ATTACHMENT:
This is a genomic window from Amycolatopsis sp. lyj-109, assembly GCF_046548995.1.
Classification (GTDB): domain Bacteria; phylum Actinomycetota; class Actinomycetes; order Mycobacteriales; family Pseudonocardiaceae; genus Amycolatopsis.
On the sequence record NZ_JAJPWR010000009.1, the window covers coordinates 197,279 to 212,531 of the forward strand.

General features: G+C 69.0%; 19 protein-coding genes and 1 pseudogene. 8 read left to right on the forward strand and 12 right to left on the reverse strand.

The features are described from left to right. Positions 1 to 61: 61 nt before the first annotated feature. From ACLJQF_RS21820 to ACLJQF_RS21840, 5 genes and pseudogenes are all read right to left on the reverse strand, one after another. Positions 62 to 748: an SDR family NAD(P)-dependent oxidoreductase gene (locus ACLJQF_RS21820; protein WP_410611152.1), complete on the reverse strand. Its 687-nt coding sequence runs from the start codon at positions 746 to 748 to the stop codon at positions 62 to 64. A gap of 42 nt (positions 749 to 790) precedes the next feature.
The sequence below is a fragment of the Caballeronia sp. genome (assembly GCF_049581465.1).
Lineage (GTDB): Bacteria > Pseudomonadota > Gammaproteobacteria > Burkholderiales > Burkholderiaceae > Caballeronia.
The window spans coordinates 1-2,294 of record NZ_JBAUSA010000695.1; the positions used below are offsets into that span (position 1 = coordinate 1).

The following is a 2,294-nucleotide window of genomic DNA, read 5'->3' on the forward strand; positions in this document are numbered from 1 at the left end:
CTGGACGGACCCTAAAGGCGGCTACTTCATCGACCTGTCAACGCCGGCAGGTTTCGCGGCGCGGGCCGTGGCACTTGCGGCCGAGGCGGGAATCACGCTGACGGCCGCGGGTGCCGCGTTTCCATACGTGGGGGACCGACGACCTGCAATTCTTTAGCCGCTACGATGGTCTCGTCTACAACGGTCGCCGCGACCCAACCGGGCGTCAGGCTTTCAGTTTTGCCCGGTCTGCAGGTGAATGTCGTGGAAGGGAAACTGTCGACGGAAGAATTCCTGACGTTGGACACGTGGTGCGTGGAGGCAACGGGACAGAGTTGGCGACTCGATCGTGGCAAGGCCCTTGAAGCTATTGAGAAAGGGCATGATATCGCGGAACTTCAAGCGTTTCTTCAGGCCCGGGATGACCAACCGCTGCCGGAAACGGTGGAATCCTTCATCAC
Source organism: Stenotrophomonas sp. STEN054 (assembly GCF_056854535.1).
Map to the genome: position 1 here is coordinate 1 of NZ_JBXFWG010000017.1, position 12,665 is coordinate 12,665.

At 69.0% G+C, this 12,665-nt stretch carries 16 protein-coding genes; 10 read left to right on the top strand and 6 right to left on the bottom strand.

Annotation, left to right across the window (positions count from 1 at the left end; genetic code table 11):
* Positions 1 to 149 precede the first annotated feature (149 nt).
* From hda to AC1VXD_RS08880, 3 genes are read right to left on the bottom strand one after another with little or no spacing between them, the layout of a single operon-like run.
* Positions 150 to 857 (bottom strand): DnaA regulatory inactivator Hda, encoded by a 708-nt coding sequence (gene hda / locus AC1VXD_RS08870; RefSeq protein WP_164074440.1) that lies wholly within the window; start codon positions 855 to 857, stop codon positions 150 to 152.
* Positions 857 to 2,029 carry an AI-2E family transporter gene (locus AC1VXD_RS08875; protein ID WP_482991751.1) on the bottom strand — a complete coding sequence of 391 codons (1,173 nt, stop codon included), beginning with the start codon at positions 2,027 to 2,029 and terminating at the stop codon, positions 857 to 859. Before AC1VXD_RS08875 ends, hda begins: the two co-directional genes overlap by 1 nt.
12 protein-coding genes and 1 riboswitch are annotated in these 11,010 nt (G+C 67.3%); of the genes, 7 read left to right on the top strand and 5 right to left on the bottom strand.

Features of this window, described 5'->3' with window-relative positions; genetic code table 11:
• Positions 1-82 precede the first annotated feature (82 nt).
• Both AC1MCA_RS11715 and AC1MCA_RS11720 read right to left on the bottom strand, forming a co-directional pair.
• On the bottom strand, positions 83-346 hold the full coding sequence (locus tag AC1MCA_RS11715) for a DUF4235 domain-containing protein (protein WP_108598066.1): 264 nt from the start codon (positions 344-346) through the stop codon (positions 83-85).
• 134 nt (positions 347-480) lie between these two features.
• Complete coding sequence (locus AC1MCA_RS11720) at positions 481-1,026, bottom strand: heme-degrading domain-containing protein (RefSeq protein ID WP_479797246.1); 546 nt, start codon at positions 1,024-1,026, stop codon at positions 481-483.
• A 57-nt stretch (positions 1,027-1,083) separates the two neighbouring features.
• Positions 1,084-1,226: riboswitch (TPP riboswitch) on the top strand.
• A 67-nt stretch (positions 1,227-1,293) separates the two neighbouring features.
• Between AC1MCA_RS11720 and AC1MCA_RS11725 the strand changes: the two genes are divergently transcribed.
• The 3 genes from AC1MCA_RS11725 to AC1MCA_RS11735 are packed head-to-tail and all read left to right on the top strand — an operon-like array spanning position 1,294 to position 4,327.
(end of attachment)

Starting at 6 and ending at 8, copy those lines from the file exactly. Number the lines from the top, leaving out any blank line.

The sequence below is a fragment of the Caballeronia sp. genome (assembly GCF_049581465.1).
Lineage (GTDB): Bacteria > Pseudomonadota > Gammaproteobacteria > Burkholderiales > Burkholderiaceae > Caballeronia.
The window spans coordinates 1-2,294 of record NZ_JBAUSA010000695.1; the positions used below are offsets into that span (position 1 = coordinate 1).